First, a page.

Vaccine Info

Rotarix Rotavirus Vaccine

Authored by
Last reviewed
August 1, 2021
Fact checked by
Robert Carlson, MD

Rotarix Vaccine Description

GSK's Rotarix is a live, attenuated rotavirus vaccine derived from the human 89-12 strain, which belongs to the G1P type. This rotavirus strain is propagated on Vero cells. After reconstitution, the final formulation (1 mL) contains at least 106.0 median Cell Culture Infective Dose (CCID50) of live, attenuated rotavirus.

Rotarix vaccine is used to help prevent disease in children. Rotarix works by exposing your child to a small dose of the virus, which causes the body to develop immunity to the disease. However, this vaccine will not treat an active infection that has already developed in the body.

The global clinical development program spanned five continents and demonstrates that Rotarix protects against the most common circulating strains (G1 and non-G1 rotavirus strains), including the emerging G9 strain. The U.S. FDA's package insert is available at this link. DrugBank: Rotavirus vaccine (DB10276).

UK-based GlaxoSmithKline (GSK), one of the world’s leading research-based pharmaceutical and healthcare companies.

Rotarix Vaccine Indication

Rotarix is a vaccine indicated for preventing rotavirus gastroenteritis caused by G1 and non-G1 types (G3, G4, and G9) when administered as a 2-dose series. ROTARIX is approved for use in infants 6 weeks to 24 weeks of age.

Rotavirus spreads easily among infants and young children. The virus can cause severe watery diarrhea, vomiting, fever, and abdominal pain. Children who get rotavirus disease can become dehydrated and may need to be hospitalized. The U.S. CDC recommends that infants get the rotavirus vaccine to protect against rotavirus disease. Rotarix is also able to reduce hospitalizations for all gastroenteritis, regardless of cause.

Rotarix Vaccine Dosage

The vaccination series consists of two 1-mL doses administered orally. The first dose should be administered to infants beginning at 6 weeks of age. There should be an interval of at least 4 weeks between the first and second dose, and the 2-dose series should be completed by 24 weeks of age.

What if my baby spits out the vaccine or vomits immediately after having it? The oral vaccine will be given again. Do not worry about overdosing. Even if some of the vaccine was swallowed the first time, there's no harm in having 2 doses at the same time, says the UK's NHS.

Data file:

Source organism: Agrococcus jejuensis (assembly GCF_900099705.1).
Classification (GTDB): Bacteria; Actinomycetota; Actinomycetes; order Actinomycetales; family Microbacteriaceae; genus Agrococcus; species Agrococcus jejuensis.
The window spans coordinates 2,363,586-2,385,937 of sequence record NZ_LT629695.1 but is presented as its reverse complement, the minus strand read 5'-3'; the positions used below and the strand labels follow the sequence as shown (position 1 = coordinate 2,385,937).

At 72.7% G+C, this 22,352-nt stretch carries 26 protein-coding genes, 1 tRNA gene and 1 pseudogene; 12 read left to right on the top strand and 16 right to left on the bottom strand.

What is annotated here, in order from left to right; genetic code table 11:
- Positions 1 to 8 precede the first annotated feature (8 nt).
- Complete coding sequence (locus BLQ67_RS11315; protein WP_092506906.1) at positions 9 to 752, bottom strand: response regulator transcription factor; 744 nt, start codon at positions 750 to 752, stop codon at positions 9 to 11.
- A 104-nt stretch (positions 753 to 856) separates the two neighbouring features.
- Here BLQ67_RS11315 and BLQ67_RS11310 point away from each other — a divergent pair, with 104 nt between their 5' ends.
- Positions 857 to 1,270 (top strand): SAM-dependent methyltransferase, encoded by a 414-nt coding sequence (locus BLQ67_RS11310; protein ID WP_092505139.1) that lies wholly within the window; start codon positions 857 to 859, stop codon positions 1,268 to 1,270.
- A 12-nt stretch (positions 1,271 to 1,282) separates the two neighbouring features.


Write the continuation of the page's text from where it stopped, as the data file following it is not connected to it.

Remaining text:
Rotarix Vaccine News

July 28, 2021 - GSK announced its financial results. Rotarix sales were up 3% AER, 9% CER to £132 million, reflecting increased channel stocking on wholesaler purchasing patterns in the USA.

May 10, 2021 - A new study's findings from a meta-analysis revealed that Rotarix vaccinations reduced rotavirus gastroenteritis in children younger than 5 years by 68.4%.

March 4, 2021 - GSK makes landmark pricing agreement for rotavirus vaccine, Rotarix, for use with children living in humanitarian crises. Thomas Breuer, Chief Medical Officer, GSK Vaccines, said in a press release, “We are delighted to become the first company to offer a rotavirus vaccine through the Humanitarian Mechanism for use with some of the children most vulnerable to severe diarrhoeal disease."

March 4, 2021 - Médecins Sans Frontières, Save the Children, UNICEF, and the World Health Organization welcome the opportunity to make rotavirus vaccine available to more children living in humanitarian crises thanks to a landmark pricing agreement with the manufacturer, GSK. Rotavirus vaccine is the second vaccine to be accessed through the scheme, which depends on manufacturers making their vaccines available at their lowest price for use in emergencies - across countries of all income levels. The first to be made available was the pneumococcal vaccine.

June 5, 2009 - The World Health Organisation (WHO) has awarded global prequalification to GlaxoSmithKline Biologicals’ vaccine against rotavirus, Rotarix™. Additionally,  the WHO's Strategic Advisory Group of Experts (SAGE) also recommended that rotavirus vaccination be included in all national immunization programs. Together, these WHO decisions open the door to making rotavirus vaccines available to children worldwide. The WHO prequalification will accelerate access to the vaccine in Asia and Africa and expands on the WHO decision taken in 2007 to prequalify the vaccine for Europe and the Americas. The WHO prequalification is necessary for UN agencies and the GAVI Alliance to purchase rotavirus vaccines on behalf of developing countries.

Clinical Trials

No clinical trials found